West Japan Education Council bans school group gymnastics after crashes and fractures


KOBE – Multiple injuries prompted the local school board on December 20 to ban city-run primary and secondary schools from having pyramids and human towers formed at sporting events from 2020.

Amid opposition from Kobe Mayor Kizo Hisamoto, more than 90 of the schools under the Kobe City Council of Education called on children to perform the feat of gymnastics at sports festivals last fall.

After a series of related accidents, including cases of bone fractures, however, the board of education ruled on December 20 that student safety could not be guaranteed and notified principals of municipal primary and secondary schools.

A sign for the Kobe City Council of Education can be seen in this file photo taken in Kobe’s Chuo neighborhood. (Mainichi / Kimi Sorihashi)

According to the education council, programs called “kumitaiso”, or group gymnastics, will be banned, as will the formation of shapes, including pyramids and towers, where students must stand on top of each other. But schools will still be allowed to ask children to create fan shapes and other relatively safe designs.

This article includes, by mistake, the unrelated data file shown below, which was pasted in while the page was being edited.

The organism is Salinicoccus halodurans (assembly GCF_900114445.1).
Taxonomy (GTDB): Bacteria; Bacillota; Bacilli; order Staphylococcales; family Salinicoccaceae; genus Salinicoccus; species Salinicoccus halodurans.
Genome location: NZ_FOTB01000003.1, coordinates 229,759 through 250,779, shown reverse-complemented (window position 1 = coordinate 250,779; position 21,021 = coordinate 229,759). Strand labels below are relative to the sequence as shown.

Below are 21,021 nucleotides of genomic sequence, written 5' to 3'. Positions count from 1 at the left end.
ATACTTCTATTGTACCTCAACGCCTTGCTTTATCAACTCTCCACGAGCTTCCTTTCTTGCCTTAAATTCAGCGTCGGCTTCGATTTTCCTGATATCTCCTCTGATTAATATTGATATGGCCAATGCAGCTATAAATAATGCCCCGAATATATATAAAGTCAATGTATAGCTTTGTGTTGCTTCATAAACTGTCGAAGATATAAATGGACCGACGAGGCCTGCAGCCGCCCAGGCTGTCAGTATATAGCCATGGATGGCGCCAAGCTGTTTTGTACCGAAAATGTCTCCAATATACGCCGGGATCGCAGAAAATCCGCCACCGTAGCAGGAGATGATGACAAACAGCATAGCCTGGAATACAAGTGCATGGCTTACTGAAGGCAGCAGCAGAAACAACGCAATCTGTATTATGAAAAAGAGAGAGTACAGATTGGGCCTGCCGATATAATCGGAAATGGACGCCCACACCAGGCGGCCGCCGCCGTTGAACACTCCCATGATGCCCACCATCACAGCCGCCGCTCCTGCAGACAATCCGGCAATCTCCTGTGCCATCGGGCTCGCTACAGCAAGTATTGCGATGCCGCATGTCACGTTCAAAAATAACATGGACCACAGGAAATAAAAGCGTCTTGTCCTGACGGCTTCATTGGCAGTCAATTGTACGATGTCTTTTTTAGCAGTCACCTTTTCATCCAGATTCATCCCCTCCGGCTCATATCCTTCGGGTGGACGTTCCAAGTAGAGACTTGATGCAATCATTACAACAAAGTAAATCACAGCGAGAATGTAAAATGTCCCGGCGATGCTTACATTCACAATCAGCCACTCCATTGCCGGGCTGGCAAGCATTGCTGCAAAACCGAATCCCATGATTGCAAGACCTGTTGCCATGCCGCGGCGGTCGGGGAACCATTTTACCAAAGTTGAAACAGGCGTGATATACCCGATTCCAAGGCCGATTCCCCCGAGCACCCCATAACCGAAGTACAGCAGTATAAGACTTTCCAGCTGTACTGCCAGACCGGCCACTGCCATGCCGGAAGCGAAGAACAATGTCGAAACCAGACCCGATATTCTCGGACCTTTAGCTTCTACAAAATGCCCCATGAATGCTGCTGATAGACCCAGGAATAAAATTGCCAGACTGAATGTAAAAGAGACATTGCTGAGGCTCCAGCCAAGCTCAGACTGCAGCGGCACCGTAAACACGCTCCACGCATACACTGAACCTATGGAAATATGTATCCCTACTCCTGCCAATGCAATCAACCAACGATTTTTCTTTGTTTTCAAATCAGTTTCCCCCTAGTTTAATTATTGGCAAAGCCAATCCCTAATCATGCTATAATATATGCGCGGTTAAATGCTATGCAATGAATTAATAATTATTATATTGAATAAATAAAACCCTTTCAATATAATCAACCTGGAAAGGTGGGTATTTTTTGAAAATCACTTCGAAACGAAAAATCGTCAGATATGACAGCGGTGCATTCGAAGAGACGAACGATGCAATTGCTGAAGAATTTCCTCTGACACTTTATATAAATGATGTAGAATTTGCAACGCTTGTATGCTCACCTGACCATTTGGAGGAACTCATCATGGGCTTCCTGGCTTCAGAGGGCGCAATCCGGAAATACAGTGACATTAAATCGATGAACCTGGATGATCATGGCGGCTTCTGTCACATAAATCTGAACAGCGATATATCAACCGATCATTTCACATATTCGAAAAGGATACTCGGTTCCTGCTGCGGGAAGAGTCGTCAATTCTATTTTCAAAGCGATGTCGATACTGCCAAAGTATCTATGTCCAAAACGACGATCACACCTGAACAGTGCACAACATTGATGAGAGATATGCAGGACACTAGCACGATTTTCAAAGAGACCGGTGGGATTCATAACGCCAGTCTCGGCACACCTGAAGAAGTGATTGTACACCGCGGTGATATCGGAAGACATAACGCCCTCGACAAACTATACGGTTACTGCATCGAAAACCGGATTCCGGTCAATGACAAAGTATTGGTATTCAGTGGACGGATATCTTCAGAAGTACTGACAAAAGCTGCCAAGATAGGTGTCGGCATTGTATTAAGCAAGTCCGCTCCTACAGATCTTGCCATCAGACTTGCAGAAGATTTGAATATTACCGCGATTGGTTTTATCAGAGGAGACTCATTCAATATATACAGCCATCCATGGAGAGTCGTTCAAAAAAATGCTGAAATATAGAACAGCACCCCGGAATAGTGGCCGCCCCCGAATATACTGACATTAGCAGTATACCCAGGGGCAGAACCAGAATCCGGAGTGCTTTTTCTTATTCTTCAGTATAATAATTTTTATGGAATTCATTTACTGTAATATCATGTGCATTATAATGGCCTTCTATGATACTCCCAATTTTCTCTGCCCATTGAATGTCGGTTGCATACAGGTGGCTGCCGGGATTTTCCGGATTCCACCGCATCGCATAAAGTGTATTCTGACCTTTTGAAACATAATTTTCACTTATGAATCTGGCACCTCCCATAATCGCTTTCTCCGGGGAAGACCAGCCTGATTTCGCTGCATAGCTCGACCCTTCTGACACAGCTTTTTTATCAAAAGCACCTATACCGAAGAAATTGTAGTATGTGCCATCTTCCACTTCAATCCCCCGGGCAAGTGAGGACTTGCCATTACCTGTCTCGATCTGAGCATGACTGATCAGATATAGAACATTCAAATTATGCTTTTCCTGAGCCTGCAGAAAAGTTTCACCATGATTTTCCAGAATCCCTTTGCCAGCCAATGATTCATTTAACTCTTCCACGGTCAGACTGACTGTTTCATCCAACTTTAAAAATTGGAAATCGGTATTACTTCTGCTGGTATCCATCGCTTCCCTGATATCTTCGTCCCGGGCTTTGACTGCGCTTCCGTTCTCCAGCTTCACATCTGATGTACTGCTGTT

The council explained that some of the reasons for the ban include the decline in athletic performance among schoolchildren and the heavy burden on teachers who coach the groups.

Between 2016 and 2018, 382 cases of kumitaiso-related accidents occurred in municipal primary and secondary schools. Of these, 123 cases involved fractures.

Mayor Hisamoto took the situation seriously and appealed via Twitter and other media in August to “immediately stop doing it (group gymnastics)”. However, the education council decided to continue allowing children to perform the demonstrations because “stopping it now would confuse schools”, among other reasons.

Although the school board took steps such as requiring schools to submit plans that included safety measures, there were 51 kumitaiso accidents in total during practice sessions at 30 of the 92 schools that did. organized the activities this fall. Six students suffered fractures.

The education council eventually set up an expert inquiry committee to discuss whether to ban schoolchildren from participating in group gymnastics.

In response to frequent accidents, many local organizations across Japan have reviewed kumitaiso. In June, the Osaka Prefectural Board of Education issued a notice generally prohibiting schools from having students that form pyramids and towers of three or more people.

(Japanese original by Kimi Sorihashi, Kobe Bureau)


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